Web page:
As temperatures are dropping at this time of year, your heating bill is going up. Natural gas and electricity are the two most commonly used fuel sources for heating homes in the United States. Whether you’re heating your home with gas or electricity, energy prices typically increase during the cold season.
If you’re thinking about replacing your furnace, you’ve probably compared gas and electric heating systems and wonder how you should stay warm this winter. There are many factors to consider when you’re deciding on what type of furnace you want to install. Both electric and gas furnaces have advantages and disadvantages regarding cost, efficiency, environmental impact, or comfort.
Heating with Electricity vs. Natural Gas
Besides electric furnaces, some homes use other electric resistance heating, such as baseboard heaters, wall heaters, or space heaters. In contrast, heating with gas typically means you have a gas furnace that centrally heats your home. Another form of using electricity to heat your home is electric heat pumps. Heat pumps are significantly more energy-efficient than electric resistance heating equipment. Here are the main areas of consideration when comparing natural gas vs. electric heat:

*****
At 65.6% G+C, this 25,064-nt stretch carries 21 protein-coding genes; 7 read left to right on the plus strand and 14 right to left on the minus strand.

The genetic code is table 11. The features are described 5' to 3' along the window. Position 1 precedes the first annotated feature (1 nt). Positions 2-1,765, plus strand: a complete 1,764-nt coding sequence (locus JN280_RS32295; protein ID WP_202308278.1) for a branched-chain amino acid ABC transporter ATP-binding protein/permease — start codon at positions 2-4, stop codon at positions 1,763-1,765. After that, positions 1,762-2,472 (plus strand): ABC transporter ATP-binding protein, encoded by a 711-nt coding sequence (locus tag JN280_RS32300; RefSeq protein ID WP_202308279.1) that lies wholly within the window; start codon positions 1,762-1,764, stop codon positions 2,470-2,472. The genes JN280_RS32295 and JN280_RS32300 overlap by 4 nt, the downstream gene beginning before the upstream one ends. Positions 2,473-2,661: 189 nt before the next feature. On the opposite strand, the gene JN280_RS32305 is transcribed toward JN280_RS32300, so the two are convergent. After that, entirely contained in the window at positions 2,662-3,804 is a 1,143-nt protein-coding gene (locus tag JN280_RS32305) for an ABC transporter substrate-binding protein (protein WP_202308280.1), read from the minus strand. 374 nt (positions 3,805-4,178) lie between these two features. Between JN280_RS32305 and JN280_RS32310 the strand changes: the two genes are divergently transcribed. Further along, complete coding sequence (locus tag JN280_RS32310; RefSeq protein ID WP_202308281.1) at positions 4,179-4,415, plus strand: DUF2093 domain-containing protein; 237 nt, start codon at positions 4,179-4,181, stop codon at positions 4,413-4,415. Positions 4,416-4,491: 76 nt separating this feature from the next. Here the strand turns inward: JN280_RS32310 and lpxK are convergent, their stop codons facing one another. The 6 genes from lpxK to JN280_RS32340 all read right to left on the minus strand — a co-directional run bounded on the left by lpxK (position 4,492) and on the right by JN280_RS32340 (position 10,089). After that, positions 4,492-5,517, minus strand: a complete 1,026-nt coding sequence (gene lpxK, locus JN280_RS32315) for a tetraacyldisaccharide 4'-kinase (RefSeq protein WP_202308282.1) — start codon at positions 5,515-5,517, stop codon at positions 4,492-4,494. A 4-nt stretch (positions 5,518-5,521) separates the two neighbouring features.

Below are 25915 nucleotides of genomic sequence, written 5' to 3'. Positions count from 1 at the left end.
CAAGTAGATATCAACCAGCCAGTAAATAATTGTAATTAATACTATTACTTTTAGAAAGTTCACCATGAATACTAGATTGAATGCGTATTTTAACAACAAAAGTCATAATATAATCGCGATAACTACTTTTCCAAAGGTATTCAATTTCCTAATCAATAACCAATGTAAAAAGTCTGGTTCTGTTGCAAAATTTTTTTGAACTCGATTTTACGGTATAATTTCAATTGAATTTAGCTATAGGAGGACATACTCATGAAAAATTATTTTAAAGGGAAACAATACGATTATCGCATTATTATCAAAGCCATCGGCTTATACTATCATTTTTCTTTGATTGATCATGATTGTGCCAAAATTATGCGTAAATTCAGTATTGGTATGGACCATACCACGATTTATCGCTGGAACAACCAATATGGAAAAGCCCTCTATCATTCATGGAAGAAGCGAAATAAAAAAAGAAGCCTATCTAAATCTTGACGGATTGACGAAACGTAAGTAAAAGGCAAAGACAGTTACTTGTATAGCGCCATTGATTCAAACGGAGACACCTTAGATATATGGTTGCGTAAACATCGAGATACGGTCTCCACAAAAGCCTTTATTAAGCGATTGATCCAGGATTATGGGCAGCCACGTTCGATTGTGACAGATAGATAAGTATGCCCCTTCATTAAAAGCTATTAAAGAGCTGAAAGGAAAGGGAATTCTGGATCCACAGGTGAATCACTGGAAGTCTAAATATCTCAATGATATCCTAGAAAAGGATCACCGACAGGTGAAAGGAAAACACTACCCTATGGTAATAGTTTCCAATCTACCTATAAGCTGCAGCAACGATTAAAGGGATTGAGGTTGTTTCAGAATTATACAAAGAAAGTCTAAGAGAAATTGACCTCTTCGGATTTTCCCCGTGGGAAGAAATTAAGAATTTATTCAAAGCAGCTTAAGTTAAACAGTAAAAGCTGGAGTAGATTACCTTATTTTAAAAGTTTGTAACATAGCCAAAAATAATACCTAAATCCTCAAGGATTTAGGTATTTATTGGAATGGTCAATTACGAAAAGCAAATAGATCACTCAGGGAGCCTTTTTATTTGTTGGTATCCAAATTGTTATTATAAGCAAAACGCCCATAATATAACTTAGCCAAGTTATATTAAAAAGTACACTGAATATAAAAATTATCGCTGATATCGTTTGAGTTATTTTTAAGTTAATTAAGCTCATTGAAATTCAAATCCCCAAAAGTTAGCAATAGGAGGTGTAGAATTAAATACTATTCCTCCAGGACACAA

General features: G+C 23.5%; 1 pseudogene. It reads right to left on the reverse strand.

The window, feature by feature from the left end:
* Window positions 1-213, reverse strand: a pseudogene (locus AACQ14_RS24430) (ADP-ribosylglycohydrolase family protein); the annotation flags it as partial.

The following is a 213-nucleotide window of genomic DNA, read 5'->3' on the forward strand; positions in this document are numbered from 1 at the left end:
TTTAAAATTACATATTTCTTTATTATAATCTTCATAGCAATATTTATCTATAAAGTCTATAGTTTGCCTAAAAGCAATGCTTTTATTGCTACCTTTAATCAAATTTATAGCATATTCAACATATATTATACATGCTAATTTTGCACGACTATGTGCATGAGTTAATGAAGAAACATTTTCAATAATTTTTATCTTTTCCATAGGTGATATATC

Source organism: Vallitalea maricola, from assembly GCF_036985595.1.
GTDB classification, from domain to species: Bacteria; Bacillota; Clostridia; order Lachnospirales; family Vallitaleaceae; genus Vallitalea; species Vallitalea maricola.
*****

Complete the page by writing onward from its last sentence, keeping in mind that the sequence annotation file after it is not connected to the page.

If you’re not already connected to the natural gas network, your local utility will have to provide gas service to your home before you can install a gas furnace. This can increase the installation cost for a gas heating system. Your home also needs to have a flue pipe or chimney to move combustion gases out of the house. In most cases, a gas furnace will be comparatively expensive if you’re not already using gas in your home. Electric furnaces are generally easier to install than gas furnaces and cost less, which lowers the initial investment to install them.
Cost to Heat Your Home
Natural gas heating systems are typically less expensive to operate than electric resistance heating systems. This is mainly due to the cheaper energy prices for gas. The actual operating cost is also influenced by the climate in your area and the size of the space you’re trying to heat. Gas furnaces work more efficiently for heating bigger homes and in cold climates.
While electric resistance heaters are considered 100 percent efficient by definition, gas furnaces have greater overall efficiency. According to the U.S. Environmental Protection Agency (EPA), the average efficiency of fossil-fueled power plants was about 33 percent in 2018. About two-thirds of the electricity in the U.S. is generated using fossil fuels, and only one-third of that fuel is actually converted into electricity.
Natural gas is considered the cleanest fossil fuel available, and modern high-efficiency gas furnaces have an Annual Fuel Utilization Efficiency (AFUE) of up to 98 percent. That means 98 percent of the natural gas burned is converted to heat.